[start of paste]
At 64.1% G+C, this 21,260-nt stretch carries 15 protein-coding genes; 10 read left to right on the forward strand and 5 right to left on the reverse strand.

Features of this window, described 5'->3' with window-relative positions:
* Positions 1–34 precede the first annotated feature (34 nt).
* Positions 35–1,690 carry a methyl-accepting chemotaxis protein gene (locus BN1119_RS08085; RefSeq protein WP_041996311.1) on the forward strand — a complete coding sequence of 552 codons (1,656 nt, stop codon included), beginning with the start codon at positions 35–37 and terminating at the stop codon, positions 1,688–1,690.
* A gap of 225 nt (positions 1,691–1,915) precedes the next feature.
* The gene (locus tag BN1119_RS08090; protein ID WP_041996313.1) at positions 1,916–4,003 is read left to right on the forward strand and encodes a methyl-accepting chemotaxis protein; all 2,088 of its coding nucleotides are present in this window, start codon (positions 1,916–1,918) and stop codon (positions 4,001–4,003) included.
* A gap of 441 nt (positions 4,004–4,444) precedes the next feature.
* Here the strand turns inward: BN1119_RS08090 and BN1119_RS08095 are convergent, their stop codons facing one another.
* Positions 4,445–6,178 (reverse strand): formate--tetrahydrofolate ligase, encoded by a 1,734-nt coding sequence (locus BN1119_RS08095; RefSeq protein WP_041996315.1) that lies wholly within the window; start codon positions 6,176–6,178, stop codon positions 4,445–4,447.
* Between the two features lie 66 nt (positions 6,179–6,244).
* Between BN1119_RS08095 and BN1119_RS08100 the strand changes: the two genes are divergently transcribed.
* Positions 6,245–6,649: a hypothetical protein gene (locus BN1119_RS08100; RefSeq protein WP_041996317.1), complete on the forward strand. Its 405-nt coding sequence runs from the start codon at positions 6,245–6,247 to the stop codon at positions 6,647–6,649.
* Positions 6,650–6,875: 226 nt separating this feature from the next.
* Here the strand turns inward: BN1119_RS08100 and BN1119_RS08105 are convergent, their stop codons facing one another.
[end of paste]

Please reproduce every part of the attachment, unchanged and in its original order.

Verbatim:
At 64.1% G+C, this 21,260-nt stretch carries 15 protein-coding genes; 10 read left to right on the forward strand and 5 right to left on the reverse strand.

Features of this window, described 5'->3' with window-relative positions:
* Positions 1–34 precede the first annotated feature (34 nt).
* Positions 35–1,690 carry a methyl-accepting chemotaxis protein gene (locus BN1119_RS08085; RefSeq protein WP_041996311.1) on the forward strand — a complete coding sequence of 552 codons (1,656 nt, stop codon included), beginning with the start codon at positions 35–37 and terminating at the stop codon, positions 1,688–1,690.
* A gap of 225 nt (positions 1,691–1,915) precedes the next feature.
* The gene (locus tag BN1119_RS08090; protein ID WP_041996313.1) at positions 1,916–4,003 is read left to right on the forward strand and encodes a methyl-accepting chemotaxis protein; all 2,088 of its coding nucleotides are present in this window, start codon (positions 1,916–1,918) and stop codon (positions 4,001–4,003) included.
* A gap of 441 nt (positions 4,004–4,444) precedes the next feature.
* Here the strand turns inward: BN1119_RS08090 and BN1119_RS08095 are convergent, their stop codons facing one another.
* Positions 4,445–6,178 (reverse strand): formate--tetrahydrofolate ligase, encoded by a 1,734-nt coding sequence (locus BN1119_RS08095; RefSeq protein WP_041996315.1) that lies wholly within the window; start codon positions 6,176–6,178, stop codon positions 4,445–4,447.
* Between the two features lie 66 nt (positions 6,179–6,244).
* Between BN1119_RS08095 and BN1119_RS08100 the strand changes: the two genes are divergently transcribed.
* Positions 6,245–6,649: a hypothetical protein gene (locus BN1119_RS08100; RefSeq protein WP_041996317.1), complete on the forward strand. Its 405-nt coding sequence runs from the start codon at positions 6,245–6,247 to the stop codon at positions 6,647–6,649.
* Positions 6,650–6,875: 226 nt separating this feature from the next.
* Here the strand turns inward: BN1119_RS08100 and BN1119_RS08105 are convergent, their stop codons facing one another.